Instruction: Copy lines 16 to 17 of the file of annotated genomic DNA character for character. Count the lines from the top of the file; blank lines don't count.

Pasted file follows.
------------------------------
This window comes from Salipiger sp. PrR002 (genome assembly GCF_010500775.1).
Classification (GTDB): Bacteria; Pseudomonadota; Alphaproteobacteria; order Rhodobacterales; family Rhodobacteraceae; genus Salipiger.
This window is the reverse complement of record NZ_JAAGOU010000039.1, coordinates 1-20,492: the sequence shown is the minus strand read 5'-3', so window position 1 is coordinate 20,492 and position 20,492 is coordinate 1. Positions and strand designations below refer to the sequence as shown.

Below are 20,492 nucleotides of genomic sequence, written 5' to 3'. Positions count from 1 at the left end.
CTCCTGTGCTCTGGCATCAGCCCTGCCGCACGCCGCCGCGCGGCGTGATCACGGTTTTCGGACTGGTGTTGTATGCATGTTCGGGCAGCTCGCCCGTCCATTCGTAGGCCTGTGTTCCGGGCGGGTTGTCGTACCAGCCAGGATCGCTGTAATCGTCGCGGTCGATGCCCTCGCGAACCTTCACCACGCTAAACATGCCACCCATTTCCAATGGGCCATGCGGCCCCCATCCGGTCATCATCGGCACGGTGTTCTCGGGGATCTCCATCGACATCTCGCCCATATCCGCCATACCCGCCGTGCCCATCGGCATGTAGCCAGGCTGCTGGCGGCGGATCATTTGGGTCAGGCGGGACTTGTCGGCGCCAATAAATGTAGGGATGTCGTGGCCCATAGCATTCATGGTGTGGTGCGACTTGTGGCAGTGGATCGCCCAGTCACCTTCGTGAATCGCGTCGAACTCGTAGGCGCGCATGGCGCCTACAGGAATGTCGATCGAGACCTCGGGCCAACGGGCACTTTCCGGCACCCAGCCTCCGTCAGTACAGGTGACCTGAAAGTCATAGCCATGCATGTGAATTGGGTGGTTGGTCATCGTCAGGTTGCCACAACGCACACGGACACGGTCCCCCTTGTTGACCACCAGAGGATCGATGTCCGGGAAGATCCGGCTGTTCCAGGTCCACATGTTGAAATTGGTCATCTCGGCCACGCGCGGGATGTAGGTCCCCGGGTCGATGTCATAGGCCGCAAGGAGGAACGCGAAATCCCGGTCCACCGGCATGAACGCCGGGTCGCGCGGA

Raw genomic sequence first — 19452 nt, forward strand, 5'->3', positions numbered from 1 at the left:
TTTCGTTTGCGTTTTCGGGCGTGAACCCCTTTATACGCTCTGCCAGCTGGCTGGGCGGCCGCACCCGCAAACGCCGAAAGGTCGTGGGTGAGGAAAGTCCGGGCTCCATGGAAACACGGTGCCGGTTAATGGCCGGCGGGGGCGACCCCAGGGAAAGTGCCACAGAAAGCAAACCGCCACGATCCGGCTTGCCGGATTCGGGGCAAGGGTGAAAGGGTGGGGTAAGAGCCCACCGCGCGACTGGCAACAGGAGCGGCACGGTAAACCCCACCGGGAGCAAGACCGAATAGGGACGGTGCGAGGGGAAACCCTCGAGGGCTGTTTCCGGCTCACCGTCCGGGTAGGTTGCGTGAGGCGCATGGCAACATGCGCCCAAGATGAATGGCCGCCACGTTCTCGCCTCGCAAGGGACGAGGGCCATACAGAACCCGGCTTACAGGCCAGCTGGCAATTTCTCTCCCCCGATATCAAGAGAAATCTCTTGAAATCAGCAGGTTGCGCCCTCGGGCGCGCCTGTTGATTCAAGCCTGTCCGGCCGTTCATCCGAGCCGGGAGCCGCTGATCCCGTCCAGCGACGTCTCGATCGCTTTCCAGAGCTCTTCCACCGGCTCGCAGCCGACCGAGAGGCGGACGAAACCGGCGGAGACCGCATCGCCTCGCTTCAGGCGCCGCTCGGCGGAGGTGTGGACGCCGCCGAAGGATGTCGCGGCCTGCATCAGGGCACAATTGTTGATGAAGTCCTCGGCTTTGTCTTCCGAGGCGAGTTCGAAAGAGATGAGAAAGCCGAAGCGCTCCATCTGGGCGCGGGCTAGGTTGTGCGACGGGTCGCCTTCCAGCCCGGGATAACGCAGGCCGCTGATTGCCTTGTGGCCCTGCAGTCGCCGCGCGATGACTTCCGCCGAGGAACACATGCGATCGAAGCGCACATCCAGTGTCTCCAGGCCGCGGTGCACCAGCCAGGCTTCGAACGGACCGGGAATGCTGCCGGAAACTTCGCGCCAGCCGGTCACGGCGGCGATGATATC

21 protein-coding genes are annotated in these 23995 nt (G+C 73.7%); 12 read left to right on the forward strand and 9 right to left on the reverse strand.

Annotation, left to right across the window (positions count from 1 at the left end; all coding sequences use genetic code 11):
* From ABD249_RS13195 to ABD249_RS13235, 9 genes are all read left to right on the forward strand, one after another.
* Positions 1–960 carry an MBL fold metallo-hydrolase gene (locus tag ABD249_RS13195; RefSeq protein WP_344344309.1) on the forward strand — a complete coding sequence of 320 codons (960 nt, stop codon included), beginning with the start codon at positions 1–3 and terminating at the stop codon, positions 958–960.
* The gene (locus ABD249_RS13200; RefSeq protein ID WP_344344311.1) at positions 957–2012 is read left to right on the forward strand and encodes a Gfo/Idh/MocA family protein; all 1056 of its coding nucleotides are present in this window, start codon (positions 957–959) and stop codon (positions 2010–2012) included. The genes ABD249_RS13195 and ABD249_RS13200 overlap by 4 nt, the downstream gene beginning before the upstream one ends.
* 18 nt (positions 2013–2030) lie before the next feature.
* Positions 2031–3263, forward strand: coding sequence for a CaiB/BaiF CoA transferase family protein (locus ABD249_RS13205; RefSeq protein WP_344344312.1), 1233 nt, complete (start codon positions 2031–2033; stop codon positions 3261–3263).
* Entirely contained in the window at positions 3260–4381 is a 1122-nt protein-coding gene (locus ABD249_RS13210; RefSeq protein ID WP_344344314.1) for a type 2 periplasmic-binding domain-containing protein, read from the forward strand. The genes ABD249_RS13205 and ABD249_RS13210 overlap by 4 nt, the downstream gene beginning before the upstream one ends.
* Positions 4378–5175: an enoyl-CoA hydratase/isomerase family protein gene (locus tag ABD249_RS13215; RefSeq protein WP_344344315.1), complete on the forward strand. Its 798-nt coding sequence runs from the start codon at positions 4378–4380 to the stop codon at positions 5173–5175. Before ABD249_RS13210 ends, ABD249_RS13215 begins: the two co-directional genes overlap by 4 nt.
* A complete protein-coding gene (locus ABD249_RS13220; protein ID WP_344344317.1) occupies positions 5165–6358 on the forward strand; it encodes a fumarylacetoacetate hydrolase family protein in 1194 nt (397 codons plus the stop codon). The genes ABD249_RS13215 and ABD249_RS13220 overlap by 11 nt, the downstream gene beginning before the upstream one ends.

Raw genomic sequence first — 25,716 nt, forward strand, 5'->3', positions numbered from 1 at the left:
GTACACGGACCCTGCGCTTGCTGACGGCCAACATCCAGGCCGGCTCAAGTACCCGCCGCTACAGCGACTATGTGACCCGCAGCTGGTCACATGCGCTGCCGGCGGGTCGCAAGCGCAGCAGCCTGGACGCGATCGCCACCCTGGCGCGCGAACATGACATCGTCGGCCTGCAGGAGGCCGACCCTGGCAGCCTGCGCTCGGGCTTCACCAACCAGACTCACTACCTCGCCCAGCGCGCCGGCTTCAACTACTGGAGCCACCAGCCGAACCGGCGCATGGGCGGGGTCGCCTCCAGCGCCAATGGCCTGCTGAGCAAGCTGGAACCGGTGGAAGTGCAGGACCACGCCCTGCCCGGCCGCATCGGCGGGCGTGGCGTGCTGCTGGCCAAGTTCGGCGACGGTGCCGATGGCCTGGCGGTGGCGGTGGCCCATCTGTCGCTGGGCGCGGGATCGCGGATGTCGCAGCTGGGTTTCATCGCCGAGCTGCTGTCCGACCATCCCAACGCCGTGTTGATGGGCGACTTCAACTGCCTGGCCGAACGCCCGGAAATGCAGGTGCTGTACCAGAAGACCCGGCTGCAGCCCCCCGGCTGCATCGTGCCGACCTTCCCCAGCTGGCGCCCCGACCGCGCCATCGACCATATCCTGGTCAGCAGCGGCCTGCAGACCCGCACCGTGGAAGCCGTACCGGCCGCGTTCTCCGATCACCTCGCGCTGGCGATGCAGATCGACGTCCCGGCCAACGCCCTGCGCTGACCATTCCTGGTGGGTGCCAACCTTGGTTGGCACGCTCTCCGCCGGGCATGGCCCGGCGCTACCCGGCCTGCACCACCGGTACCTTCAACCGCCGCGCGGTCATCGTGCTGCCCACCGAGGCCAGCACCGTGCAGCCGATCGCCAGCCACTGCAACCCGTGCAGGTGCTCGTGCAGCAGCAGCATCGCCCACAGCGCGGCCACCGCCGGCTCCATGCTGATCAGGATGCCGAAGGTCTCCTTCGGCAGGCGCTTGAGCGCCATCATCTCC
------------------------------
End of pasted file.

* Positions 4378–5175: an enoyl-CoA hydratase/isomerase family protein gene (locus tag ABD249_RS13215; RefSeq protein WP_344344315.1), complete on the forward strand. Its 798-nt coding sequence runs from the start codon at positions 4378–4380 to the stop codon at positions 5173–5175. Before ABD249_RS13210 ends, ABD249_RS13215 begins: the two co-directional genes overlap by 4 nt.
* A complete protein-coding gene (locus ABD249_RS13220; protein ID WP_344344317.1) occupies positions 5165–6358 on the forward strand; it encodes a fumarylacetoacetate hydrolase family protein in 1194 nt (397 codons plus the stop codon). The genes ABD249_RS13215 and ABD249_RS13220 overlap by 11 nt, the downstream gene beginning before the upstream one ends.